About half of the Sun-like stars are part of multiple-star systems. To date more than 100 planets are known moving around one stellar component of a binary star (S-type planets), with diverse eccentricities. These discoveries raise the question of their formation and long-term evolution, since the stellar companion can strongly affect the planet formation process. Here we study the dynamical influence of a wide binary companion on the (Type-II) migration of a single giant planet in the protoplanetary disk. Using a modified version of an N-body integrator adapted for binary star systems and adopting eccentricity and inclination damping formulae (derived from hydrodynamical simulations) to properly model the influence of the disk, we carried out more than 3500 numerical simulations with different initial configurations and study the dynamics of the systems up to 100 Myr. Particular attention is paid to the Lidov-Kozai resonance whose role is determinant for the evolution of the giant planet, although initially embedded in the disk, when the stellar companion is highly inclined. We highlight the high probability for the planet of experiencing, during the disk phase, a scattering event or an ejection due to the presence of the binary companion. We also show that a capture of the migrating planet in the Lidov-Kozai resonance is far from being automatic even when the binary companion is highly inclined, since only 10% of the systems actually end up in the resonance. Nevertheless, using a simplified quadrupolar hamiltonian approach, we point out that, for highly inclined binary companions, the dynamical evolutions are strongly affected by the Lidov-Kozai resonance islands, which create the pile-ups observed around – but not centred on – the pericenter values of 90° and 270° in the final distribution of the giant planets. The influence of the self-gravity of the disk on the previous results is finally discussed.
How to cite:
Roisin, A. and Libert, A.-S.: Dynamical influence of a wide binary companion on giant planet migration, Europlanet Science Congress 2020, online, 21 Sep–9 Oct 2020, EPSC2020-372, https://doi.org/10.5194/epsc2020-372, 2020.
The characterization of the interplay between the inner and outer parts of planetary systems has long been impractical due to the separated detection ranges of the corresponding observation techniques. However, this gap is closing thanks to the technical improvements of the instruments and the longer observational baselines, and statistical insights are already within reach on the impact of cold Jupiters on super Earths. In this talk, I would like to present a theoretical study on the influence of an external giant planet misaligned with inner resonant planets, within the circular restricted problem. The behavior of the system depends on the relative strength between the coupling of the planets and the perturbations from the outer body. We demonstrated that mean-motion resonance strengthens the inner coupling and is very resilient to the perturbation, surviving periodic relative inclination increases of tens of degrees between the inner planets. This study has applications for the indirect detection of exoplanets, as well as the understanding of their formation and evolution, in particular the role of mean-motion resonance and relative inclinations.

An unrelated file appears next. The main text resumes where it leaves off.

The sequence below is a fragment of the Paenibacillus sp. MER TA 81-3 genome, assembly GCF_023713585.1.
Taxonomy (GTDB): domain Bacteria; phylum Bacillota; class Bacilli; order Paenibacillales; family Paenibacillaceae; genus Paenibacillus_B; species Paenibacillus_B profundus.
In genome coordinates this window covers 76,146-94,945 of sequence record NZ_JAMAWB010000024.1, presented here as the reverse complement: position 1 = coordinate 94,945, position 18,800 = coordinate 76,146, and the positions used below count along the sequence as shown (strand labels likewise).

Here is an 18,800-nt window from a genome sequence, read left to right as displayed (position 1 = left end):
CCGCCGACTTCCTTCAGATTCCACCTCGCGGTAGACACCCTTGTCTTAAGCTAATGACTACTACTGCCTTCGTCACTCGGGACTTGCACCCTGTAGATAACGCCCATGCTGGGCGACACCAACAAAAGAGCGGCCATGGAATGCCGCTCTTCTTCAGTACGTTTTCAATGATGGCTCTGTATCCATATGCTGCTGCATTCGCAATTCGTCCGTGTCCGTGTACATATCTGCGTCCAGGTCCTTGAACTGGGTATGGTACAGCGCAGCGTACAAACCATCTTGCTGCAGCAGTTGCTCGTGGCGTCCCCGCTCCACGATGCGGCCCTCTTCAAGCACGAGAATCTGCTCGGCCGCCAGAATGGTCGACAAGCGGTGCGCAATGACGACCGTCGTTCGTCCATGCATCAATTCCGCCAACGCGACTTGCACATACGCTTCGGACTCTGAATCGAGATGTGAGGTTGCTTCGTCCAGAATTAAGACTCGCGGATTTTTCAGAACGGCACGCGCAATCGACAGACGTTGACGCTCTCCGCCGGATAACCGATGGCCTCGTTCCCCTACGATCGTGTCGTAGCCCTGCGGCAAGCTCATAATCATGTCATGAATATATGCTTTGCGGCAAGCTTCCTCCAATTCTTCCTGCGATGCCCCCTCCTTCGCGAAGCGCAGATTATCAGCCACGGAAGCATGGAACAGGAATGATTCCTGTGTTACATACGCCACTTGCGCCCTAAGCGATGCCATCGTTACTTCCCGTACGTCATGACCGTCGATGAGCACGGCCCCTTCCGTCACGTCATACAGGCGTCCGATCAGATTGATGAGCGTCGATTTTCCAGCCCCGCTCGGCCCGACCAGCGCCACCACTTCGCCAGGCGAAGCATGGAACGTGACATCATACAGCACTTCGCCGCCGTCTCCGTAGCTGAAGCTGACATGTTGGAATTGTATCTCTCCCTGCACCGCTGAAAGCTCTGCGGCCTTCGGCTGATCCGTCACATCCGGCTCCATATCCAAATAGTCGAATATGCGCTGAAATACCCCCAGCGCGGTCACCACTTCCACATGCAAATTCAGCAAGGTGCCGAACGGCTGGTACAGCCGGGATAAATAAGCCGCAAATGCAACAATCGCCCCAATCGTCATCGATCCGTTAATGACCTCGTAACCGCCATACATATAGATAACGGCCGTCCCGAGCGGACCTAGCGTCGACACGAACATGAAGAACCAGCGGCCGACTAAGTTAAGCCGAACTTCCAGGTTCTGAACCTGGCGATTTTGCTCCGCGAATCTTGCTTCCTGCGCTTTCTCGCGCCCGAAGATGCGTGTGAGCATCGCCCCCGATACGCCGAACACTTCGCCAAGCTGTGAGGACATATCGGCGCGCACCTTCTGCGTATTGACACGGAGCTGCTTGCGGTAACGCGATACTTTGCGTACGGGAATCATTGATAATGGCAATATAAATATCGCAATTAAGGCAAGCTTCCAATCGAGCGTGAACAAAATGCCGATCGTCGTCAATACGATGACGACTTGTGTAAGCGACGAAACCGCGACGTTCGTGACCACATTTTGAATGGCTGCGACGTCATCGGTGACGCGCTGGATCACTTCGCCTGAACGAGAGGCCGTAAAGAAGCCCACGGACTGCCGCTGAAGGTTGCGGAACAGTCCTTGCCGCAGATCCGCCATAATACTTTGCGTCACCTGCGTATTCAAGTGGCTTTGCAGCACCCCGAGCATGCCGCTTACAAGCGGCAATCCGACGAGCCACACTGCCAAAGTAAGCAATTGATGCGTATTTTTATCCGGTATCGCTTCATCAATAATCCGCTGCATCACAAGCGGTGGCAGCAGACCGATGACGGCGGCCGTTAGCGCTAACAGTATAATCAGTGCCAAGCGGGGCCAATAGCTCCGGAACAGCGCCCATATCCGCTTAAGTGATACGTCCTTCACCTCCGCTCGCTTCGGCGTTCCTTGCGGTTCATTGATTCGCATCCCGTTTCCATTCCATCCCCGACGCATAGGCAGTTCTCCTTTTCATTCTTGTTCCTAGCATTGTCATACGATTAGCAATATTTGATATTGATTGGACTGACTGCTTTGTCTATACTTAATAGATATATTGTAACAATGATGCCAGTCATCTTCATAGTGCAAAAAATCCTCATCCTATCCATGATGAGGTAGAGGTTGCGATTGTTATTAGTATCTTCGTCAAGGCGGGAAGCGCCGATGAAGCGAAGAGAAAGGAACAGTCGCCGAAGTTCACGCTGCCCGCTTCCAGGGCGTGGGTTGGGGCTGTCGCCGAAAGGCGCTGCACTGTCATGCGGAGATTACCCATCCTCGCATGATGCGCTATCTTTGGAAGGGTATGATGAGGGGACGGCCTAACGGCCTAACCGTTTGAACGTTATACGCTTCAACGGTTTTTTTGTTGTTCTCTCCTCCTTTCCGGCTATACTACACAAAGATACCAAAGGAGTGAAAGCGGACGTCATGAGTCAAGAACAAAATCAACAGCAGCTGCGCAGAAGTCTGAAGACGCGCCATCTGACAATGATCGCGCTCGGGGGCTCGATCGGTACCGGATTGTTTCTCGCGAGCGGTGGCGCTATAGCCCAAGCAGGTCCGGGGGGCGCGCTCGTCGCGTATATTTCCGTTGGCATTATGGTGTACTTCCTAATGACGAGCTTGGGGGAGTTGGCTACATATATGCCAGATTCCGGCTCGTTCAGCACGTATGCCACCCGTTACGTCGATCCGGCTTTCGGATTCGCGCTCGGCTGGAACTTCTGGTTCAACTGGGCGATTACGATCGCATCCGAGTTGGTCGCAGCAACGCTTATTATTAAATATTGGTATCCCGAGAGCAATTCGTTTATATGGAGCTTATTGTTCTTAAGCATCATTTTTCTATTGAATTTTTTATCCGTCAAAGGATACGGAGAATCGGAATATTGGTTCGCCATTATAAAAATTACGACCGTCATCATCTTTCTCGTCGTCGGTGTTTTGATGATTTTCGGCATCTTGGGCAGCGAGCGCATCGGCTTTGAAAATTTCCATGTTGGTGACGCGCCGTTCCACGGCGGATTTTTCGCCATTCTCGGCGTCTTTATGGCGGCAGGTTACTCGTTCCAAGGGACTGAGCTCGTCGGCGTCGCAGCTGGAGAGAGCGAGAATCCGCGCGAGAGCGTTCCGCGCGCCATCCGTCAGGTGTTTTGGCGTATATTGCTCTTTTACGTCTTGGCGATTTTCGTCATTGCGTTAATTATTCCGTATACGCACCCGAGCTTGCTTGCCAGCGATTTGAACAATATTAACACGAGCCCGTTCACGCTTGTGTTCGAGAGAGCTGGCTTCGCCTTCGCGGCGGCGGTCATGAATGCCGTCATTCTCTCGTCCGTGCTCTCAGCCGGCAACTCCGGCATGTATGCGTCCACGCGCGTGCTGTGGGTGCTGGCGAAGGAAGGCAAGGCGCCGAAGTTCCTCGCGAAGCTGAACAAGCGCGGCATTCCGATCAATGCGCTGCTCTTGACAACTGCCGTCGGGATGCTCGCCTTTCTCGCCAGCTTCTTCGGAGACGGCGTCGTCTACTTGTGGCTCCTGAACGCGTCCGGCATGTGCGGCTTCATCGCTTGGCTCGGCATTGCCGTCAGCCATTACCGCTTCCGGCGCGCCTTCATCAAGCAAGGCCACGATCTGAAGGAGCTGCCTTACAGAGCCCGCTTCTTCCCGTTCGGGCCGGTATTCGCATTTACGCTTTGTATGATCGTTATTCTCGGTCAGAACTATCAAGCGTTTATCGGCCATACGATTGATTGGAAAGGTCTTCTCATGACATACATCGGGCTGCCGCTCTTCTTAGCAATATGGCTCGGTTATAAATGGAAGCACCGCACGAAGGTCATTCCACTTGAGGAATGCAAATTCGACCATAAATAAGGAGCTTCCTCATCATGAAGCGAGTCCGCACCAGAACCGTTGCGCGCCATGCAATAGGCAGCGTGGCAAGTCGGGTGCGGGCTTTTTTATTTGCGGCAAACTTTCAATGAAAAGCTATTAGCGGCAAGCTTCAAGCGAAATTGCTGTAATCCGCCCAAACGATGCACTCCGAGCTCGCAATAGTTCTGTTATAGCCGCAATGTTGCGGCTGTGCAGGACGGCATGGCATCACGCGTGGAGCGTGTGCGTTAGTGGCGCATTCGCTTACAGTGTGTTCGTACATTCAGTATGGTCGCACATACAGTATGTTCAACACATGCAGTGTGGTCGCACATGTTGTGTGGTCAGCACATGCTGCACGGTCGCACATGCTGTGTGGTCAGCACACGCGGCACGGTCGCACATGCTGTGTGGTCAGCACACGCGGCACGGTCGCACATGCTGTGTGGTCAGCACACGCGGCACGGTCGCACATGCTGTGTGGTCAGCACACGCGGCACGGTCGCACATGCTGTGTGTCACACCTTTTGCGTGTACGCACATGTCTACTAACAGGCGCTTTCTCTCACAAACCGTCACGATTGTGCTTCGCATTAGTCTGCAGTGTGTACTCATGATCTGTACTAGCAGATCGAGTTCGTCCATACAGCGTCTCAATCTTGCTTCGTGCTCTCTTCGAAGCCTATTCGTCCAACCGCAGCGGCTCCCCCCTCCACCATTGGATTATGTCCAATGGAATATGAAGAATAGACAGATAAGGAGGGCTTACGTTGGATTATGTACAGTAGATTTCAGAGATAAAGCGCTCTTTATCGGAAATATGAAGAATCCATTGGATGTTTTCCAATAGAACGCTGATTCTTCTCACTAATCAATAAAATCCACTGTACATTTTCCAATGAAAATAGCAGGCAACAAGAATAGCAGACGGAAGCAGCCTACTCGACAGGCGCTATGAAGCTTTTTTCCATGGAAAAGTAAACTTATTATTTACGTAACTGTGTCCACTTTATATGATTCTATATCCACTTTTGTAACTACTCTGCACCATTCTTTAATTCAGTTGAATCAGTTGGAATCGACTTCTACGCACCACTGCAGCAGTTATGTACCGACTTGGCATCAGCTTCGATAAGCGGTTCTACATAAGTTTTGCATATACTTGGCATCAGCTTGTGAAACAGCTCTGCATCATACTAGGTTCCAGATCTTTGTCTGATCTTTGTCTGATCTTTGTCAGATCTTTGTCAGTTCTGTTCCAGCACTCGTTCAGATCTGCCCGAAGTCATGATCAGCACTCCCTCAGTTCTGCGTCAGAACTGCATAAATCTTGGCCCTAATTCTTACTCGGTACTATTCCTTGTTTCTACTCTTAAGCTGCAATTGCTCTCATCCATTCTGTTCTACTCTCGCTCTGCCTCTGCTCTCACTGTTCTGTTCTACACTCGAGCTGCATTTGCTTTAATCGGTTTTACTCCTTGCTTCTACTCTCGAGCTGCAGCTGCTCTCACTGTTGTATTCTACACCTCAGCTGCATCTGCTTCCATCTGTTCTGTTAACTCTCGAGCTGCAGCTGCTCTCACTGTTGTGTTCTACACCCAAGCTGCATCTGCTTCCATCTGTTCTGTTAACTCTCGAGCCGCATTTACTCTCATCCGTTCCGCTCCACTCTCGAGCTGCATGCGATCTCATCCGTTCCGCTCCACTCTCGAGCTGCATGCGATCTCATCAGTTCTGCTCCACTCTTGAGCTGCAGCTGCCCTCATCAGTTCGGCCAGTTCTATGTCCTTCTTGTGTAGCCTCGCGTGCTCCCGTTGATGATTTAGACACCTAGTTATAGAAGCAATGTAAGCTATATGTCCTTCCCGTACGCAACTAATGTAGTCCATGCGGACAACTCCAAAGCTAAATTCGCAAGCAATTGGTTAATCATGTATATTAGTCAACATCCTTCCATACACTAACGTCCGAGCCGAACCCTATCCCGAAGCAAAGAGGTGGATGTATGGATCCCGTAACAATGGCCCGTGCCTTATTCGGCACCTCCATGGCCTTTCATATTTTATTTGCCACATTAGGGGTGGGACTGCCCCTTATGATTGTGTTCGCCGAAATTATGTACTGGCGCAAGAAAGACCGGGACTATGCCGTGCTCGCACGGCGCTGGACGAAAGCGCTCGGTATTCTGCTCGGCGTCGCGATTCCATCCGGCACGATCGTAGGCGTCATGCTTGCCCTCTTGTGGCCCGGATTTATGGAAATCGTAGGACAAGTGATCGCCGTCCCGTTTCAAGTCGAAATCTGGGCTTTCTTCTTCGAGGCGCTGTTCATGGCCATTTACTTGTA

How to cite:
Rodet, L. and Lai, D.: Hiding resonant planets behind a big friend, Europlanet Science Congress 2020, online, 21 Sep–9 Oct 2020, EPSC2020-466, https://doi.org/10.5194/epsc2020-466, 2020.
Super-Earths are by far the most dominant type of exoplanet, yet their formation is still not well understood. In particular, planet formation models predict that many of them should have accreted enough gas to become gas giants. Here we examine the role of the protoplanetary disk in the cooling and contraction of the protoplanetary envelope. In particular, we investigate the effects of 1) the thermal state of the disk as set by the relative size of heating by accretion or irradiation, and whether its energy is transported by radiation or convection, and 2) advection of entropy into the outer envelope by disk flows that penetrate the Hill sphere, as found in 3D global simulations. We find that, at 0.1 AU, the envelope quickly becomes fully radiative, nearly isothermal, and thus cannot cool down, stalling gas accretion. This effect is significantly more pronounced in convective disks, leading to envelope mass or- ders of magnitude lower. Entropy advection at 0.1 AU in either radiative or convective disks could therefore explain why super-Earths failed to undergo runaway accretion.